Anita Morton - Growing Gardens
As the weather warms up, the annual tyranny of the lawn-mowing begins. Gardeners who have large areas even acres of grass seem to spend the best part of their waking lives mowing. I understand the appeal of the neat green sward, but being rather lazy, Ive opted for mondo (on sloping ground) and dichondra everywhere else.
Dichondra repens is a delightful little plant, native to Australia and very adaptable. Its low growth habit and pretty rounded leaves make it a great background plant, or even lawn substitute. It can be mown if you want the dead-flat look, but can also be left long as a neat ground cover. It never grows very tall, as you can tell from the species name repens means creeping. Dichondra spreads rapidly when there is adequate moisture, as it roots at the nodes like grass, as well as setting seed.
This hardy little plant is a great help to those with lawns that are struggling in the shade. It will out-compete a sickly patch of grass in the shade, but will be kept down by strongly-growing lawn in the sun. Another useful place where dichondra pops up is between pavers and on the edge of paths. In these tough areas the plants leaves will remain small and close to the ground, ideal to walk on while also softening the hard edges.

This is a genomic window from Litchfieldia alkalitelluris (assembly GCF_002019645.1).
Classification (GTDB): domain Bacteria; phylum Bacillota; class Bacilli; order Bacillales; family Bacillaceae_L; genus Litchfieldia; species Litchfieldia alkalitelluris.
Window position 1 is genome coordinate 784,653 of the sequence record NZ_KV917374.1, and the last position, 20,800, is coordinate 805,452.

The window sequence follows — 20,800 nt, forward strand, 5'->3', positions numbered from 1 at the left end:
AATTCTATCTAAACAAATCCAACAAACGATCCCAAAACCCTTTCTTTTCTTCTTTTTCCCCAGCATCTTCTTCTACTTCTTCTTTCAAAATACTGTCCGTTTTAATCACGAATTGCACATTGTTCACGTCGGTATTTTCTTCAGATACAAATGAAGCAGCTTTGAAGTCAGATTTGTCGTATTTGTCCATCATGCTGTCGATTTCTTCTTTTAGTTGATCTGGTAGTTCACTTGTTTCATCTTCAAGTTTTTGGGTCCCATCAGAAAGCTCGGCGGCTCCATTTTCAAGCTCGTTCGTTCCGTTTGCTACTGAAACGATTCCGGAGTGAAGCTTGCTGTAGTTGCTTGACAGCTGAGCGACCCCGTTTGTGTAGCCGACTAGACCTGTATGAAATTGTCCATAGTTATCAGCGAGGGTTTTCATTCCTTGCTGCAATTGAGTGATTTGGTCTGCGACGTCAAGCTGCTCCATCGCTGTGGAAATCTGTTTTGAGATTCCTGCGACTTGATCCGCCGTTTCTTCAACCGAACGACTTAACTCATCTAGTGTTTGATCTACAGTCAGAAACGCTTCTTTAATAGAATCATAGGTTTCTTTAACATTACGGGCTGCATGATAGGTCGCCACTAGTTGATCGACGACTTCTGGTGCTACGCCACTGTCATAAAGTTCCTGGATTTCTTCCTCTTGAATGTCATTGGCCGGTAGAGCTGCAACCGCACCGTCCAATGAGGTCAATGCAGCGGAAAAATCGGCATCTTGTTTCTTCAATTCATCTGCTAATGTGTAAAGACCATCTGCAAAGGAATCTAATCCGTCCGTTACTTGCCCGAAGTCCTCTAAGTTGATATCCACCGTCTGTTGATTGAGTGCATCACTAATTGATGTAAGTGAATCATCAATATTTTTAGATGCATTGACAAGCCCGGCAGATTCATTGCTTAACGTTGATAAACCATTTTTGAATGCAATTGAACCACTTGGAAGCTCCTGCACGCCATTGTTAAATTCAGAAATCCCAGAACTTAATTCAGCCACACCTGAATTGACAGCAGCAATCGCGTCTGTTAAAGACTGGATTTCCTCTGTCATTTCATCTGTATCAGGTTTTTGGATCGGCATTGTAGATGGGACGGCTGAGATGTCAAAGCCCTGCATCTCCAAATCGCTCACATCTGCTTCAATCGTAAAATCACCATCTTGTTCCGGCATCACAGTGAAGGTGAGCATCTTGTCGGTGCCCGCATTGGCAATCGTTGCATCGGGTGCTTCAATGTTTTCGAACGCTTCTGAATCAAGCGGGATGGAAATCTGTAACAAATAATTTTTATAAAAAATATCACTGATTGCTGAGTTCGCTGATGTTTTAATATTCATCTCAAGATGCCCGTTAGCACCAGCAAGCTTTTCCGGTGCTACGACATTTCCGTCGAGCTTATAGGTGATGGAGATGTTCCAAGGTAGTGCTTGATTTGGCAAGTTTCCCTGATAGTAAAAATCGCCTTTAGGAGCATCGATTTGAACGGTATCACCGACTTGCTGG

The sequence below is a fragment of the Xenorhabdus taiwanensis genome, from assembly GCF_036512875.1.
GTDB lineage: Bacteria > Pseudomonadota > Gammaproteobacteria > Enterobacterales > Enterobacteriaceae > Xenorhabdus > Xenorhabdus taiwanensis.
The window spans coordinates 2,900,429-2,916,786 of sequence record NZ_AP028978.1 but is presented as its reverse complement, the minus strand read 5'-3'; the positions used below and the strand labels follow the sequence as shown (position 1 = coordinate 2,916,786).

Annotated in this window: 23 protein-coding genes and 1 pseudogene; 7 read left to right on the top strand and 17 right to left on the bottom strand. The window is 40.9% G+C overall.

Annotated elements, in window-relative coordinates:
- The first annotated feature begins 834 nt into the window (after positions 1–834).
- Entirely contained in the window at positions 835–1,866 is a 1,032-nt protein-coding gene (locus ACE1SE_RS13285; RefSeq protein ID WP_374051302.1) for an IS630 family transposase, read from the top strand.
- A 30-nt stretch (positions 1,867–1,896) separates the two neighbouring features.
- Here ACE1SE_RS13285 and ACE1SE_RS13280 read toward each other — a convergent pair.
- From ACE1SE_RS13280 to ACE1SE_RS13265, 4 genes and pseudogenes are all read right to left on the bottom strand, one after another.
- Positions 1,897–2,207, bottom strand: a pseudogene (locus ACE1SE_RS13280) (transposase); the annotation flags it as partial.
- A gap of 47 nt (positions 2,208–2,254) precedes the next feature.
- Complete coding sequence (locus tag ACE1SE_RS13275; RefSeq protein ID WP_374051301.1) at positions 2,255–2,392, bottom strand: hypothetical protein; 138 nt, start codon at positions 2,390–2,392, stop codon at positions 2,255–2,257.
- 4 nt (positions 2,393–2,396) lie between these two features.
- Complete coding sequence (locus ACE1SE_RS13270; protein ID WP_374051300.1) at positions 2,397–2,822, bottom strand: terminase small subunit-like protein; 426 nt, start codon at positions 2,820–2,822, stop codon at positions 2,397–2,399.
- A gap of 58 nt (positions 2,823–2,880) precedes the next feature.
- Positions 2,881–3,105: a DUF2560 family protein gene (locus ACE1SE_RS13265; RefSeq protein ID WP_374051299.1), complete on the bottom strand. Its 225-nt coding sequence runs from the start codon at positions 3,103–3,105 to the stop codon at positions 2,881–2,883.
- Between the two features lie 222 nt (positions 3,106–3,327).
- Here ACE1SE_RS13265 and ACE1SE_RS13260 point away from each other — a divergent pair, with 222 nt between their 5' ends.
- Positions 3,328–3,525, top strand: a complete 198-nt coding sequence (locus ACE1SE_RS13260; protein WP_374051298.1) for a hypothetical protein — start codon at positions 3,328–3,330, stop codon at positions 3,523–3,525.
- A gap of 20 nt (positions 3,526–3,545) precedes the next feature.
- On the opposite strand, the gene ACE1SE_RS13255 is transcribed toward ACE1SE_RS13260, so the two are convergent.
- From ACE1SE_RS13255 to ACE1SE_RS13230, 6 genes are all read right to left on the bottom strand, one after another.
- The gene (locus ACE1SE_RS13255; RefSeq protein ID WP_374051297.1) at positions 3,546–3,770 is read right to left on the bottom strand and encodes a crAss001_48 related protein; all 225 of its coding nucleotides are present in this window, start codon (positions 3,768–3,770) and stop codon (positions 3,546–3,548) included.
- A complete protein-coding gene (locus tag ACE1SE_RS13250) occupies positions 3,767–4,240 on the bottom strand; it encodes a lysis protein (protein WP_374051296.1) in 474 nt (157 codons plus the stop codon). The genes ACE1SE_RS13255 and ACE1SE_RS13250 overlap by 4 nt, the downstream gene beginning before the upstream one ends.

Although sometimes hard to find, seed is the most economical method of propagation. A potted dichondra can also be divided into clumps and spread over quite a large area It will thicken up and provide good cover quickly if given sufficient water. The silver-leaved cultivar Silver Falls has very attractive foliage which looks great streaming over the edge of a hanging basket, but again, make sure that watering is consistent to get the best result.